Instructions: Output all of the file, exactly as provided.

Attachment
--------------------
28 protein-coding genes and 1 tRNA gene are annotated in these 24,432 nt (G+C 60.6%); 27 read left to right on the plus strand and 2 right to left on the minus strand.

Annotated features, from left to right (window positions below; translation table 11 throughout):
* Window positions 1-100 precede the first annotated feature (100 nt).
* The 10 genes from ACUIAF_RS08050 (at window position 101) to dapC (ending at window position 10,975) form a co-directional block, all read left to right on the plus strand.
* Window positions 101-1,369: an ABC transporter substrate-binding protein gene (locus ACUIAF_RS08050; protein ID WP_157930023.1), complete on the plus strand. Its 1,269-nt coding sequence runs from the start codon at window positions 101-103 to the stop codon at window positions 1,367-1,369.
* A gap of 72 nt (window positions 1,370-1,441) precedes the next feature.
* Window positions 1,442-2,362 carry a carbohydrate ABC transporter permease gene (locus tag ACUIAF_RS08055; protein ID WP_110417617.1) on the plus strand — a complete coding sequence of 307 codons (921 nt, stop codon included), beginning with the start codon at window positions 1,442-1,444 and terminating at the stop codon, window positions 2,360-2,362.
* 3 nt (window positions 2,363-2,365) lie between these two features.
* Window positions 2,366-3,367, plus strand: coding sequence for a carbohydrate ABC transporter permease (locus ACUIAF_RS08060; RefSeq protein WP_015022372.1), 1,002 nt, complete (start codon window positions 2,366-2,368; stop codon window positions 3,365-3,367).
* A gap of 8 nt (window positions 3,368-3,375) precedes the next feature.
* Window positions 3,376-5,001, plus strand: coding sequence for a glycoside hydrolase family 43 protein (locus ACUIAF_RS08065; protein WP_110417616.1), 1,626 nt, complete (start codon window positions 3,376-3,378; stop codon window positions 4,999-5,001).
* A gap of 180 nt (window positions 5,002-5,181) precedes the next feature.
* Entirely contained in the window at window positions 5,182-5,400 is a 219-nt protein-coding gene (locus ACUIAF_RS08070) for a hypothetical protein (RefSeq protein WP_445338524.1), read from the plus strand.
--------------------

28 protein-coding genes and 1 tRNA gene are annotated in these 24,432 nt (G+C 60.6%); 27 read left to right on the plus strand and 2 right to left on the minus strand.

Annotated features, from left to right (window positions below; translation table 11 throughout):
* Window positions 1-100 precede the first annotated feature (100 nt).
* The 10 genes from ACUIAF_RS08050 (at window position 101) to dapC (ending at window position 10,975) form a co-directional block, all read left to right on the plus strand.
* Window positions 101-1,369: an ABC transporter substrate-binding protein gene (locus ACUIAF_RS08050; protein ID WP_157930023.1), complete on the plus strand. Its 1,269-nt coding sequence runs from the start codon at window positions 101-103 to the stop codon at window positions 1,367-1,369.
* A gap of 72 nt (window positions 1,370-1,441) precedes the next feature.
* Window positions 1,442-2,362 carry a carbohydrate ABC transporter permease gene (locus tag ACUIAF_RS08055; protein ID WP_110417617.1) on the plus strand — a complete coding sequence of 307 codons (921 nt, stop codon included), beginning with the start codon at window positions 1,442-1,444 and terminating at the stop codon, window positions 2,360-2,362.
* 3 nt (window positions 2,363-2,365) lie between these two features.
* Window positions 2,366-3,367, plus strand: coding sequence for a carbohydrate ABC transporter permease (locus ACUIAF_RS08060; RefSeq protein WP_015022372.1), 1,002 nt, complete (start codon window positions 2,366-2,368; stop codon window positions 3,365-3,367).
* A gap of 8 nt (window positions 3,368-3,375) precedes the next feature.
* Window positions 3,376-5,001, plus strand: coding sequence for a glycoside hydrolase family 43 protein (locus ACUIAF_RS08065; protein WP_110417616.1), 1,626 nt, complete (start codon window positions 3,376-3,378; stop codon window positions 4,999-5,001).
* A gap of 180 nt (window positions 5,002-5,181) precedes the next feature.
* Entirely contained in the window at window positions 5,182-5,400 is a 219-nt protein-coding gene (locus ACUIAF_RS08070) for a hypothetical protein (RefSeq protein WP_445338524.1), read from the plus strand.